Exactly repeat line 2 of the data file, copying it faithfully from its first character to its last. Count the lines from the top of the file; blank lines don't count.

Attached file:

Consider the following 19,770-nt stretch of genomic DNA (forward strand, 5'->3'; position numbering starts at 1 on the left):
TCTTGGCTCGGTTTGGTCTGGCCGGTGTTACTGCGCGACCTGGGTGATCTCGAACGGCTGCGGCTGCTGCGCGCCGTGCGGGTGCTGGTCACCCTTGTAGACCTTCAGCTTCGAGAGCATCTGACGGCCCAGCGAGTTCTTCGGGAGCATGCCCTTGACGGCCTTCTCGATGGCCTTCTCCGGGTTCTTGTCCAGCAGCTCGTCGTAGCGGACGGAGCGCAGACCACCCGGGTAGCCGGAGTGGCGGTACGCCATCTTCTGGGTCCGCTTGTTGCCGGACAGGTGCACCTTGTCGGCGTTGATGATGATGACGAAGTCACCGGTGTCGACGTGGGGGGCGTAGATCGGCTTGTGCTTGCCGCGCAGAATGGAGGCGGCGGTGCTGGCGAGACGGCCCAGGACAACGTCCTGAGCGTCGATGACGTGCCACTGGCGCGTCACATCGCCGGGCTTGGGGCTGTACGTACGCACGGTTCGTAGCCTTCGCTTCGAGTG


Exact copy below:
TCTTGGCTCGGTTTGGTCTGGCCGGTGTTACTGCGCGACCTGGGTGATCTCGAACGGCTGCGGCTGCTGCGCGCCGTGCGGGTGCTGGTCACCCTTGTAGACCTTCAGCTTCGAGAGCATCTGACGGCCCAGCGAGTTCTTCGGGAGCATGCCCTTGACGGCCTTCTCGATGGCCTTCTCCGGGTTCTTGTCCAGCAGCTCGTCGTAGCGGACGGAGCGCAGACCACCCGGGTAGCCGGAGTGGCGGTACGCCATCTTCTGGGTCCGCTTGTTGCCGGACAGGTGCACCTTGTCGGCGTTGATGATGATGACGAAGTCACCGGTGTCGACGTGGGGGGCGTAGATCGGCTTGTGCTTGCCGCGCAGAATGGAGGCGGCGGTGCTGGCGAGACGGCCCAGGACAACGTCCTGAGCGTCGATGACGTGCCACTGGCGCGTCACATCGCCGGGCTTGGGGCTGTACGTACGCACGGTTCGTAGCCTTCGCTTCGAGTG